Some Research on changing posture and form through exercise
Here is a sampling of studies looking at both strengthening and stretching programs designed to change Scapular position or posture in general . This is ridiculously difficult to do. None of the following studies were able to do it:
– a review here by Con Hrysomallis looking at Shoulder position http://www.ncbi.nlm.nih.gov/pubmed/20072041
– a review by Hrysomallis looking in general at the ability to change posture: http://www.ncbi.nlm.nih.gov/pubmed/11710670
-Wang et al (1999) Stretching and strengthening exercises: their effect on three-dimensional scapular kinematics.: http://www.ncbi.nlm.nih.gov/pubmed/10453769
– McClure et al (2004) Shoulder function and 3-dimensional kinematics in people with shoulder impingement syndrome before and after a 6-week exercise program: http://www.ncbi.nlm.nih.gov/pubmed/15330696
-Hibbard et al (2012) Effect of a 6-Week Strengthening Program on Shoulder and Scapular Stabilizer Strength and Scapular Kinematics in Division I Collegiate Swimmers: http://www.ncbi.nlm.nih.gov/pubmed/22387875
Serendipity of the internets
I have been writing and thinking about this post for months and along comes a post from Bret Contreras arguing that strength training alone does not change form. He argues that motor control training changes form. This is a component of what I am trying to say. Here is a link to Bret’s piece
MY ARGUMENT DOES HAVE SOME RESEARCH AGAINST IT…Sort of
BUT…to weaken my arguement (and engender some healthy doubt or hope ) there are some papers that do show a change in posture albeit inconsistent.
1. Here is a great paper by Scannell and McGill(2003) – Stu does all the great stuff!
But, there was not a change in the stiffness of the spine nor did this lordotic static change carryover to a functional task
There were no changes in the size and location of the NZ of each group recorded during the mid-training and posttraining tests.
Relative to the pretraining test, all 3 groups sat in more lumbar flexion during the mid-training test (P=.005) (lumbar flexion increased by 4° in subjects with hypolordosis, by 5° in subjects with hyperlordosis, and by 5° in control subjects) and the posttraining test (P>.5) (flexion increased by only 1° more in all 3 groups relative to the mid-training test results). The changes in the sitting position between the pretraining and mid-training tests were seen in all 3 groups and therefore cannot be considered a treatment effect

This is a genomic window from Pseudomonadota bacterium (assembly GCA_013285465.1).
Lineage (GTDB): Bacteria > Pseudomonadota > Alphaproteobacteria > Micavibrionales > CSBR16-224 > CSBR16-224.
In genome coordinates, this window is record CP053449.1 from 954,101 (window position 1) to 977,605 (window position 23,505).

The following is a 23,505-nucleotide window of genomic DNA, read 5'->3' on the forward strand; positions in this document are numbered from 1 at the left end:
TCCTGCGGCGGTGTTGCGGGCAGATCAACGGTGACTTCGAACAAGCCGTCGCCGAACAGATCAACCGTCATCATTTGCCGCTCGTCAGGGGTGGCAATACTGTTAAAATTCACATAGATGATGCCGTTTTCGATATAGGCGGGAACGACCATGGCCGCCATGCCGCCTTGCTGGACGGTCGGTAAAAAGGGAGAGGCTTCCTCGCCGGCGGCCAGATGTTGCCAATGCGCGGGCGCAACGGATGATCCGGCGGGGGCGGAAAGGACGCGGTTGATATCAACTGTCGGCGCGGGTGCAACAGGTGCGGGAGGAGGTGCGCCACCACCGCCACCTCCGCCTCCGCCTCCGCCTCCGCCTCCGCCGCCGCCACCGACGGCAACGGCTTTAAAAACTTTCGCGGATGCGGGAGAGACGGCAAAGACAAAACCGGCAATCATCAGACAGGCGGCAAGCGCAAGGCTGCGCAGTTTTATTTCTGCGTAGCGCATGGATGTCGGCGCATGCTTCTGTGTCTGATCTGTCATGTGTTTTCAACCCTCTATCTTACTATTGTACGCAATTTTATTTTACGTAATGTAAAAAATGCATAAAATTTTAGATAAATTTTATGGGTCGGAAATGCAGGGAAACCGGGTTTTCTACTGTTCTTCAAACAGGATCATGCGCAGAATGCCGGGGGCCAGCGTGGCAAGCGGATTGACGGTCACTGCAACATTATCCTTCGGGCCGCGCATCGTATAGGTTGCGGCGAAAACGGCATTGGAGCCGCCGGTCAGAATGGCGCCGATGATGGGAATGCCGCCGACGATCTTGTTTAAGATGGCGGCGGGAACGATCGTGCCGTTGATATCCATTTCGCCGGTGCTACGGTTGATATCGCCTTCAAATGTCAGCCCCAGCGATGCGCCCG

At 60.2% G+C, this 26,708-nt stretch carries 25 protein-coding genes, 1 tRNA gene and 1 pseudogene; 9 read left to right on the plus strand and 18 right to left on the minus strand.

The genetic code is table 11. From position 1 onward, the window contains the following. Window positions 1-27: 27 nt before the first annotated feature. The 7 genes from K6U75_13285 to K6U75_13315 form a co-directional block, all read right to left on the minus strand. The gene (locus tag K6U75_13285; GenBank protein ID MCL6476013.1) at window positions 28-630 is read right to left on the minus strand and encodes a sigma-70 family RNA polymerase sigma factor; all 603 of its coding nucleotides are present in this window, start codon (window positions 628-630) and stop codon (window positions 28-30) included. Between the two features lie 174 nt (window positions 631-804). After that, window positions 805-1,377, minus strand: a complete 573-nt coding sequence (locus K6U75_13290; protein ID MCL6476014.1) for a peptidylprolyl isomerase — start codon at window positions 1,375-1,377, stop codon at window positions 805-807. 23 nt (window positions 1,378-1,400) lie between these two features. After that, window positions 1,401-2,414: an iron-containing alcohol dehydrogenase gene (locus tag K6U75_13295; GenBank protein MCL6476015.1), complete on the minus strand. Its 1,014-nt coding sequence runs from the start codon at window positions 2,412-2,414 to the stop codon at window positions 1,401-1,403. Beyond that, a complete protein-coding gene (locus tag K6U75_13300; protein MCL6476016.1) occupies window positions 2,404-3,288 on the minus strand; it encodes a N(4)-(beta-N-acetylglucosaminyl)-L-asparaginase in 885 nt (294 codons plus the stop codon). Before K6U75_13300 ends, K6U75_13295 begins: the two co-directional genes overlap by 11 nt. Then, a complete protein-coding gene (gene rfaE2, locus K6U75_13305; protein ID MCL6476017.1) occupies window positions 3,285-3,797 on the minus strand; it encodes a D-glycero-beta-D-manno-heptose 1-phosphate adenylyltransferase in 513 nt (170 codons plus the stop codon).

Above Figure Description: The changes in the neutral zone (depicted by the black bars) and the lumbar position during sitting, standing, and walking (50% level of the amplitude probability distribution function) across the pretraining test (1), mid-training test (2), and posttraining test (3) are shown. The subjects with hyperlordosis stood in less lumbar extension during the mid-training and posttraining tests. Subjects in all 3 groups sat in more lumbar flexion during the mid-training test. No changes in the lumbar spine position during walking were found during the mid-training and posttraining tests. Positive values greater than the neutral zone represent extension.
An interpretation of the Scannell Paper
The Scanell paper certainly shows a change in resting posture (e.g. lordosis) but we see no change in lordosis during functional activities nor is their change in the stiffness of the spine. This suggests that we aren’t changing passive properties of the spinal tissues with these exercises but we are doing something else to change resting posture. Did the participants change habits while doing the exercises and became more comfortable standing in a more neutral posture? Was their standing posture a choice?
What I take from the conflicting research is that if there is a change in form with basic exercise it is not robust nor is it consistent. And there is not sufficient information or even biological plausibility to assume that doing the plank daily for 3-5 minutes will somehow result in all of us moving like robots during an activity like running which appears governed by more central patterns. I can’t even imagine trying to run with a non-moving spine.
A few more papers showing changes in posture with exercise:
2. Misconception #2: Exercises must be specific in terms of every variable to be considered “specific”
This happened to me when I was trying to publish a paper on strength and conditioning for golf and I had the pickiest reviewer who kept saying that none of the exercises I was advocating as being specific to golf (e.g cable chops, one arm cable punches/pulls, weighted swings, med ball rotational tosses, Swing fan swinging) were specific to the golf swing as they all either had slightly different mechanics or different speeds. I believe that I asked if a weighted sled exercise was specific to running and I was told that no it was not. I just think it is realistic to assume that a definition of specificity recognizes that some differences in terms of velocity or kinematics is acceptable and that we will still get benefits in the task we want to improve. The early papers mentioned by Behm and Sale and by Cronin et al certainly support this.